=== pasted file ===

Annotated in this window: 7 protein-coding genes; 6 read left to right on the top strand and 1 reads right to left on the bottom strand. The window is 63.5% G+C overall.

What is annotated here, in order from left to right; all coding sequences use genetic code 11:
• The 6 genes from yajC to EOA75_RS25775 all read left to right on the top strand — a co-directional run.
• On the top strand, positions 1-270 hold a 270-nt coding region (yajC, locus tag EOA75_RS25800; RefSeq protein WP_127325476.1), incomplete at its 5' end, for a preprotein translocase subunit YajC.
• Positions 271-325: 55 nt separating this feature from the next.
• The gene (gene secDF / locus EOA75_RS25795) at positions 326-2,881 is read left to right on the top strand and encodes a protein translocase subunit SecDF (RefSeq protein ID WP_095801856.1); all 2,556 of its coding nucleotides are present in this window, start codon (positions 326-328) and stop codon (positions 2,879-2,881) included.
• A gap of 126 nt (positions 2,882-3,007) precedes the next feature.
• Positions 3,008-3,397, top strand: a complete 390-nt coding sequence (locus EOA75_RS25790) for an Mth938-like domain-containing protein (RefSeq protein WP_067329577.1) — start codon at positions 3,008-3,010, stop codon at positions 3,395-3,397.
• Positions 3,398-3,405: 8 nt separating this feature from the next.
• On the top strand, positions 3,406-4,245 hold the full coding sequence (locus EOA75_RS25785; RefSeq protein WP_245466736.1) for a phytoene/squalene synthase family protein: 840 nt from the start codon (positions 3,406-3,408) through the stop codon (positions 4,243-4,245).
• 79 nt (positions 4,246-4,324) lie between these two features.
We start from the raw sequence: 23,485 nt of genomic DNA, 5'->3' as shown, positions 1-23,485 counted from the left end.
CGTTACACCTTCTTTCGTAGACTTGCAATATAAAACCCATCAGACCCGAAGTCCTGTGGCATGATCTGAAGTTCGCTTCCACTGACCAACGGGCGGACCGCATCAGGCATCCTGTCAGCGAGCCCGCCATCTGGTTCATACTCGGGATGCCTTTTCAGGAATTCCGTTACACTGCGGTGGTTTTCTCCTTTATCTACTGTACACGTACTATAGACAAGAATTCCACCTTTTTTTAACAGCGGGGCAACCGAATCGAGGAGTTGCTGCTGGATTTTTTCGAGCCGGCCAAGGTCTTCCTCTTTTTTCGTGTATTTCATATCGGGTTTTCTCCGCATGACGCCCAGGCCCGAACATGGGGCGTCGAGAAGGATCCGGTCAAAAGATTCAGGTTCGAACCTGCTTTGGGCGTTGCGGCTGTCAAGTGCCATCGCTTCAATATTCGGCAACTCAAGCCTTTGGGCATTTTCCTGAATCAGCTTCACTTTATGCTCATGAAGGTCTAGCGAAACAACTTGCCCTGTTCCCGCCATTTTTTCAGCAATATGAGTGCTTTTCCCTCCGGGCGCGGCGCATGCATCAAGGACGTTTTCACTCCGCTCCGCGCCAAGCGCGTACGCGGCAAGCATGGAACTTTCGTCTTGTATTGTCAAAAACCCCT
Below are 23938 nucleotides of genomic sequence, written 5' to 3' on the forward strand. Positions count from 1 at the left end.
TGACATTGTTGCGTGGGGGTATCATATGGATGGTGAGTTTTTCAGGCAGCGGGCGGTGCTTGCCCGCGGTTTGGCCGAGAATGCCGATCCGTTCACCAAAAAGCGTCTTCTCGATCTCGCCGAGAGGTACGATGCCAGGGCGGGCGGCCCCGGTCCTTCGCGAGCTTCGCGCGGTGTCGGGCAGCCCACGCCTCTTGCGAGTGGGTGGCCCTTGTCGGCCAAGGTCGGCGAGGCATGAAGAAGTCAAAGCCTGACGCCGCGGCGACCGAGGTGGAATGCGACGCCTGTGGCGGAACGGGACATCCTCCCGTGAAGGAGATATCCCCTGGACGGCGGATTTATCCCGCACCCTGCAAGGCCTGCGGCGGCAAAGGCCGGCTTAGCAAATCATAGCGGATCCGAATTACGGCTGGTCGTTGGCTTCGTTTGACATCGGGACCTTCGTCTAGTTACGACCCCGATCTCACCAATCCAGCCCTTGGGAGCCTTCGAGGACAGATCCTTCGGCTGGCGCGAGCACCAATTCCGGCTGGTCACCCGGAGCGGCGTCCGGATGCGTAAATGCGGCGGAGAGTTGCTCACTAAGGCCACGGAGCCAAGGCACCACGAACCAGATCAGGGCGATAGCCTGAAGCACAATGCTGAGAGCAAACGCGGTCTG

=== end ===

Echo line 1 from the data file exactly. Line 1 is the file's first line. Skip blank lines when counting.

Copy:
Annotated in this window: 7 protein-coding genes; 6 read left to right on the top strand and 1 reads right to left on the bottom strand. The window is 63.5% G+C overall.